I shall say no more as I do not want to be accused of leaking a spoiler, given that the whole story is published as a book, copies of which Mr Hoyte made available at the meeting. Allan Sutton
Stuart R. Blaylock, B.A., Ph.D., F.S.A., Independent Scholar and Archaeologist from Cullompton, Devon, came to Timberscombe on the 10th of June 2019. He spent two hours in the afternoon discussing specifics of St. Petrock’s Church and in the evening gave a presentation on the art and science of how to “read” and explore the history of a West Country building.
In 1955, when the Tudor south doorway of St. Petrock’s was uncovered, a medieval wall painting of King David playing his harp (seen above to the right) was rediscovered along with accompanying fragments of English text-that have not been able to be deciphered. The climax of Mr. Blaylock’s talk was his belief that there were two texts here. He proposes that the lower text, from the Book Of Common Prayer read “Take the psalm, bring hither thetabret (a tambourine), the merry harp with the lute” and more chillingly, the upper text states (from Ps 112 v 10) “The wicked shall see it, and be grieved, he shall gnash with his teeth, and melt away, thedesire of the wicked shall perish“.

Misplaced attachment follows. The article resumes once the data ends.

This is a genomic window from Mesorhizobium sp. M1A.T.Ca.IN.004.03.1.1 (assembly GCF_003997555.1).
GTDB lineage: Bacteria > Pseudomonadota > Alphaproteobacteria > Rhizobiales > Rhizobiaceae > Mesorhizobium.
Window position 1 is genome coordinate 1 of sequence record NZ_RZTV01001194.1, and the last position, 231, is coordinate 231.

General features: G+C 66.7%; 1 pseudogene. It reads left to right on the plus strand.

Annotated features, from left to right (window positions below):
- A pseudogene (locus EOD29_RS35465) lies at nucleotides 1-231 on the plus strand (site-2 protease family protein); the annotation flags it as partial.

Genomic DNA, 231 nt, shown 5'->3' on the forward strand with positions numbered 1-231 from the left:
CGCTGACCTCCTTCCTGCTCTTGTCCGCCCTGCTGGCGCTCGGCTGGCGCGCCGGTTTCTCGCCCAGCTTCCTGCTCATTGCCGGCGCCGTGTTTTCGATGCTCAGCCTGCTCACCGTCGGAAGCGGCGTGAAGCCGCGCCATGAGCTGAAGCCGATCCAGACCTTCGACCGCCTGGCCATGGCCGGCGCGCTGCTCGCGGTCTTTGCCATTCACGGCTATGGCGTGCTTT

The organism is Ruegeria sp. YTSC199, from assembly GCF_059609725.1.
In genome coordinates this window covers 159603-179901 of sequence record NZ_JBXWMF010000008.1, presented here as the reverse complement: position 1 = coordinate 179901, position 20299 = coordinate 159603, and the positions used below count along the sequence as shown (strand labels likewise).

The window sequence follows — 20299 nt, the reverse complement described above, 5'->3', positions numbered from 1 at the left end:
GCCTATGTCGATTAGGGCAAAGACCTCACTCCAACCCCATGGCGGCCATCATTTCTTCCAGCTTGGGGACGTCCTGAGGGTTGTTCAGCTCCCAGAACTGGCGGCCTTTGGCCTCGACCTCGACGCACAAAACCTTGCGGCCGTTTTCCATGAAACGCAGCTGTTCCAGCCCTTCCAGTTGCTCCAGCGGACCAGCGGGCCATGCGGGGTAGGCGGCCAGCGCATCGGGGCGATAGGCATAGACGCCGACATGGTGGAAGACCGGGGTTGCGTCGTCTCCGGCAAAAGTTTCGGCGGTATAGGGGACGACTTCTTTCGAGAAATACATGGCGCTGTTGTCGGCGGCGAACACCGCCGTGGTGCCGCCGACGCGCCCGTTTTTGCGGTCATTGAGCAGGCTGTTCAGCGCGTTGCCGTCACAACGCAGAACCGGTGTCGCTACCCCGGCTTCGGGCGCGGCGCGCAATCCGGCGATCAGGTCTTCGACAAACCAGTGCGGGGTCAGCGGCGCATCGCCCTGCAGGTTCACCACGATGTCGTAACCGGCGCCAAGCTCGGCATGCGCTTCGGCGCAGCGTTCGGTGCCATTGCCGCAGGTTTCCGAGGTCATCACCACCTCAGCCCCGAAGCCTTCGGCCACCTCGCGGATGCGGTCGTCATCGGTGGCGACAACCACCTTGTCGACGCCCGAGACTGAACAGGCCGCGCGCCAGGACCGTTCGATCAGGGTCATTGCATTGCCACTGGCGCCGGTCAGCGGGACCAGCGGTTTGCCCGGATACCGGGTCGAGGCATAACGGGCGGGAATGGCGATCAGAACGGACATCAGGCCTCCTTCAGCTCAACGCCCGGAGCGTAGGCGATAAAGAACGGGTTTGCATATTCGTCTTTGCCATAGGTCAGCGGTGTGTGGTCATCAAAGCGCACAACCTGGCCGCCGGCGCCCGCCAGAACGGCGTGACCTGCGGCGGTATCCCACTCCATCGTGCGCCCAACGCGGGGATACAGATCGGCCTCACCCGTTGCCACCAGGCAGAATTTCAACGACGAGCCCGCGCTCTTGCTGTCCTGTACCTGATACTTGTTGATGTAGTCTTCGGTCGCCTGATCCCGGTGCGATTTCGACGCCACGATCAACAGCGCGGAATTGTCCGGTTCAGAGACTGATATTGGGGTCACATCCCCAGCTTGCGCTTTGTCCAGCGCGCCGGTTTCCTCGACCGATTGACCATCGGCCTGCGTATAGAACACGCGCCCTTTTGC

Photographs by Richard Jeffrey
TIMBERSCOMBE HILL FORT
Rob Wilson-North, Head of Conservation & Access for ENPA was the History Group’s third speaker on the 19th of November 2018, with a talk about Timberscombe’s local iron age fort, first reported as an archaeological site in 1992. On the 5th of June 2019, Mr. Wilson-North returned for a walk to the site, entitled “AN EXPLORATION OF THE TIMBERSCOMBE HILL FORT”.
Sir Antony Acland, the President of the Exmoor Society, was educated at Eton and earned his BA in Philosophy , Politics and Economics at Christ Church, Oxford. Entering the Foreign Office, he has served as Her Majesty’s Ambassador to Luxembourg, Spain and the USA. The Acland family has been associated with Exmoor since 1155. In 1745, Sir Thomas Acland, the 7th Baronet, married Elizabeth Dyke, altering his family name and gaining control of the Holnicote Estate. In 1944, Sir Richard Thomas Dyke Acland , the 15th Baronet, presented the estate to the National Trust.